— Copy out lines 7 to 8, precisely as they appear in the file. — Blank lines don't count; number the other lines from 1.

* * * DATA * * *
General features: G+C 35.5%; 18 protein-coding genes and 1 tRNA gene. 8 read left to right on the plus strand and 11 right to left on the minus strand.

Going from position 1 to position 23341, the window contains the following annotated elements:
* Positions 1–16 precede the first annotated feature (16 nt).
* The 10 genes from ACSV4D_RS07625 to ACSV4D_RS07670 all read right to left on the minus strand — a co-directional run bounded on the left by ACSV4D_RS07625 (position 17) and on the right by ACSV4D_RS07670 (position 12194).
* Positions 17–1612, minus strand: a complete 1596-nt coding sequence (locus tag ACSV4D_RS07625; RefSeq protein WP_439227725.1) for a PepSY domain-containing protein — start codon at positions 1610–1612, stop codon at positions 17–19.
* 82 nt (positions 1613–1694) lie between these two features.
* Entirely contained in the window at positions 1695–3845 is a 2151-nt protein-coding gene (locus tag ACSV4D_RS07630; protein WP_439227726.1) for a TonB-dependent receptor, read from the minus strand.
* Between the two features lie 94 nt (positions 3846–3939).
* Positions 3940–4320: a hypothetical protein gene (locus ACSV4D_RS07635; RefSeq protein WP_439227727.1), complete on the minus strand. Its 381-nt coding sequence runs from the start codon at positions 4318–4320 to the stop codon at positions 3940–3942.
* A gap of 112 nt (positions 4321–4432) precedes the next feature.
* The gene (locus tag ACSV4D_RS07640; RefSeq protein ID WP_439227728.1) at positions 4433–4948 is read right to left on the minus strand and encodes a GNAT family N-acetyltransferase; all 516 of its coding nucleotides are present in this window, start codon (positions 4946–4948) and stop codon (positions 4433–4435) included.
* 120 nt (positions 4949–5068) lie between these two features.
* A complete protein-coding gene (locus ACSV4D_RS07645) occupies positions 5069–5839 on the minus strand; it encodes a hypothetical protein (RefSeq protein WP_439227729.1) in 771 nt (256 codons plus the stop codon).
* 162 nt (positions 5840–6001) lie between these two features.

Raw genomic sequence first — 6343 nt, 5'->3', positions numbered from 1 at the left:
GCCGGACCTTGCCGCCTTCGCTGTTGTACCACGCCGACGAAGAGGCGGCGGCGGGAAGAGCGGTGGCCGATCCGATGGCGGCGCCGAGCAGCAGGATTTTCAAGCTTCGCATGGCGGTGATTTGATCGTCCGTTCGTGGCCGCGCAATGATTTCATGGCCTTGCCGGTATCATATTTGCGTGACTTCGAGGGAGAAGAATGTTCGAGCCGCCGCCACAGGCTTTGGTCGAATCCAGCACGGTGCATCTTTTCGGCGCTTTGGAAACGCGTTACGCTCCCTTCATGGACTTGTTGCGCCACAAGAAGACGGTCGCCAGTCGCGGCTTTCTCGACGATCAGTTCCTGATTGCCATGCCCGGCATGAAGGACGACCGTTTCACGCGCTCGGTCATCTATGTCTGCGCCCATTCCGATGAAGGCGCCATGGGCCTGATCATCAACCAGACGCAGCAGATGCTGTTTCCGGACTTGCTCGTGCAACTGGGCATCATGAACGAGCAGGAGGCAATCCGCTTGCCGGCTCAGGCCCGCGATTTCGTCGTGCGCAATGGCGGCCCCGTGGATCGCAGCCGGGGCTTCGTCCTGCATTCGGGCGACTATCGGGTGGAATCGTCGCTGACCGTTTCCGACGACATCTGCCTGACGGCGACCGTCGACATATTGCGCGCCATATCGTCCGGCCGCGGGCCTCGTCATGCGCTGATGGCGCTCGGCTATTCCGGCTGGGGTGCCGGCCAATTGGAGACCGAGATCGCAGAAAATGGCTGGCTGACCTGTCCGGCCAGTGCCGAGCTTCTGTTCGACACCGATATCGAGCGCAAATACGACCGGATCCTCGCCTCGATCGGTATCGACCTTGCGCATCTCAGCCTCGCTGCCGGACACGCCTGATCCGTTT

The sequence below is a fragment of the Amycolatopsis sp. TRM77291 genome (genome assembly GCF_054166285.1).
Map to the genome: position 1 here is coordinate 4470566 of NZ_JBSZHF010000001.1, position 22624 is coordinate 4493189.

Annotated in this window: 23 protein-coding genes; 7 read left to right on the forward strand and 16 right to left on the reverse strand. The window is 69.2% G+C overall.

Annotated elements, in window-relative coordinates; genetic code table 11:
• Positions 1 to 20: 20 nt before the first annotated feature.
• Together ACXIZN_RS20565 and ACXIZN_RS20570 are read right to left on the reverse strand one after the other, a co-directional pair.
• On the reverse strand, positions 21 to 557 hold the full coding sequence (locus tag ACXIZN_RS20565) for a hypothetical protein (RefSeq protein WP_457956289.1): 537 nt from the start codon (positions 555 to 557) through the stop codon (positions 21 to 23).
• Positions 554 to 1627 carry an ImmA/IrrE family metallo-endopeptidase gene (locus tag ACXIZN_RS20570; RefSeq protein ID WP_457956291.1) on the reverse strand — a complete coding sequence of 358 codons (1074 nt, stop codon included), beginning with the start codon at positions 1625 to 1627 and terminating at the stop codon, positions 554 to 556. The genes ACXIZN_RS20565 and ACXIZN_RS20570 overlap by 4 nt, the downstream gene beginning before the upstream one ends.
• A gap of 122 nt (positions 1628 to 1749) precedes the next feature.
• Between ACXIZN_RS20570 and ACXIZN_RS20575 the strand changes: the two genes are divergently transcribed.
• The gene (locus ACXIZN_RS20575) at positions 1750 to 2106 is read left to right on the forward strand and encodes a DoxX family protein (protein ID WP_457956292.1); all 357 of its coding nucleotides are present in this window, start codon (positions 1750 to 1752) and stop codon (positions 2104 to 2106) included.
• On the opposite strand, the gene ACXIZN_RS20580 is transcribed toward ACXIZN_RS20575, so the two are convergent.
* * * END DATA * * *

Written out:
* Entirely contained in the window at positions 1695–3845 is a 2151-nt protein-coding gene (locus tag ACSV4D_RS07630; protein WP_439227726.1) for a TonB-dependent receptor, read from the minus strand.
* Between the two features lie 94 nt (positions 3846–3939).